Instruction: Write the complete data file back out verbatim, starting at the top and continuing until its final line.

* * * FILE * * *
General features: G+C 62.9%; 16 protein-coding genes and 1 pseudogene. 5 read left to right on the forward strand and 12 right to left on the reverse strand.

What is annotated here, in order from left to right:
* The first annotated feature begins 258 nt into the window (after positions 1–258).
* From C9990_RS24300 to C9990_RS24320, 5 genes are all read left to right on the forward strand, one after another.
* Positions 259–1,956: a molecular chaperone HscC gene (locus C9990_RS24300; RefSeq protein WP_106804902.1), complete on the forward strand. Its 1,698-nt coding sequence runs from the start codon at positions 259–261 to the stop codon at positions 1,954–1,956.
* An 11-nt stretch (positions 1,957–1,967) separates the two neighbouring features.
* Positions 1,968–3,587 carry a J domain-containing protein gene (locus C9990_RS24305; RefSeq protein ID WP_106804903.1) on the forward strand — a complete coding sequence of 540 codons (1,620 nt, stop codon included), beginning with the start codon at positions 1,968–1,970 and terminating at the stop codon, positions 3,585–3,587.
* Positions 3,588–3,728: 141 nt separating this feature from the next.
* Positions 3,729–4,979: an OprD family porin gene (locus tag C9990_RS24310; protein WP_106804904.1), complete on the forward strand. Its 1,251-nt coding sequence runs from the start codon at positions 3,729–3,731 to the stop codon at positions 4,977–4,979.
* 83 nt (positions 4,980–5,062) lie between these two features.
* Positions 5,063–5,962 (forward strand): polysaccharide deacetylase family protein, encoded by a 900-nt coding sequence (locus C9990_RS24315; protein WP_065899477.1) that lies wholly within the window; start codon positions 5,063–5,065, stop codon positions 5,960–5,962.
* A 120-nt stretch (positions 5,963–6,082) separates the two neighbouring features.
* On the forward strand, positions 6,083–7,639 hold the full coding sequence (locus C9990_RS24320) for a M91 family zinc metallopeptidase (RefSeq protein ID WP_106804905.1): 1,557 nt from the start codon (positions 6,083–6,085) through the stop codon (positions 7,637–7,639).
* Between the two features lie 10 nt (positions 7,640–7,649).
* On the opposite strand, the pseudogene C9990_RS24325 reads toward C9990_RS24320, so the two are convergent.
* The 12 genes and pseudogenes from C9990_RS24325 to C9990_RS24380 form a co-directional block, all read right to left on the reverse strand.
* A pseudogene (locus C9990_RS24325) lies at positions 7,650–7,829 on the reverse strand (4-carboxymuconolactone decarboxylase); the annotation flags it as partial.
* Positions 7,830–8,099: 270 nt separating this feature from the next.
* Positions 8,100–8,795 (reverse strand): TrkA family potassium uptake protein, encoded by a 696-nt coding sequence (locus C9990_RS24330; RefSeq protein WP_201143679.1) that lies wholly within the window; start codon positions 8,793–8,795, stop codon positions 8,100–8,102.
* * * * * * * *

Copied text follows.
General features: G+C 62.9%; 16 protein-coding genes and 1 pseudogene. 5 read left to right on the forward strand and 12 right to left on the reverse strand.

What is annotated here, in order from left to right:
* The first annotated feature begins 258 nt into the window (after positions 1–258).
* From C9990_RS24300 to C9990_RS24320, 5 genes are all read left to right on the forward strand, one after another.
* Positions 259–1,956: a molecular chaperone HscC gene (locus C9990_RS24300; RefSeq protein WP_106804902.1), complete on the forward strand. Its 1,698-nt coding sequence runs from the start codon at positions 259–261 to the stop codon at positions 1,954–1,956.
* An 11-nt stretch (positions 1,957–1,967) separates the two neighbouring features.
* Positions 1,968–3,587 carry a J domain-containing protein gene (locus C9990_RS24305; RefSeq protein ID WP_106804903.1) on the forward strand — a complete coding sequence of 540 codons (1,620 nt, stop codon included), beginning with the start codon at positions 1,968–1,970 and terminating at the stop codon, positions 3,585–3,587.
* Positions 3,588–3,728: 141 nt separating this feature from the next.
* Positions 3,729–4,979: an OprD family porin gene (locus tag C9990_RS24310; protein WP_106804904.1), complete on the forward strand. Its 1,251-nt coding sequence runs from the start codon at positions 3,729–3,731 to the stop codon at positions 4,977–4,979.
* 83 nt (positions 4,980–5,062) lie between these two features.
* Positions 5,063–5,962 (forward strand): polysaccharide deacetylase family protein, encoded by a 900-nt coding sequence (locus C9990_RS24315; protein WP_065899477.1) that lies wholly within the window; start codon positions 5,063–5,065, stop codon positions 5,960–5,962.
* A 120-nt stretch (positions 5,963–6,082) separates the two neighbouring features.
* On the forward strand, positions 6,083–7,639 hold the full coding sequence (locus C9990_RS24320) for a M91 family zinc metallopeptidase (RefSeq protein ID WP_106804905.1): 1,557 nt from the start codon (positions 6,083–6,085) through the stop codon (positions 7,637–7,639).
* Between the two features lie 10 nt (positions 7,640–7,649).
* On the opposite strand, the pseudogene C9990_RS24325 reads toward C9990_RS24320, so the two are convergent.
* The 12 genes and pseudogenes from C9990_RS24325 to C9990_RS24380 form a co-directional block, all read right to left on the reverse strand.
* A pseudogene (locus C9990_RS24325) lies at positions 7,650–7,829 on the reverse strand (4-carboxymuconolactone decarboxylase); the annotation flags it as partial.
* Positions 7,830–8,099: 270 nt separating this feature from the next.
* Positions 8,100–8,795 (reverse strand): TrkA family potassium uptake protein, encoded by a 696-nt coding sequence (locus C9990_RS24330; RefSeq protein WP_201143679.1) that lies wholly within the window; start codon positions 8,793–8,795, stop codon positions 8,100–8,102.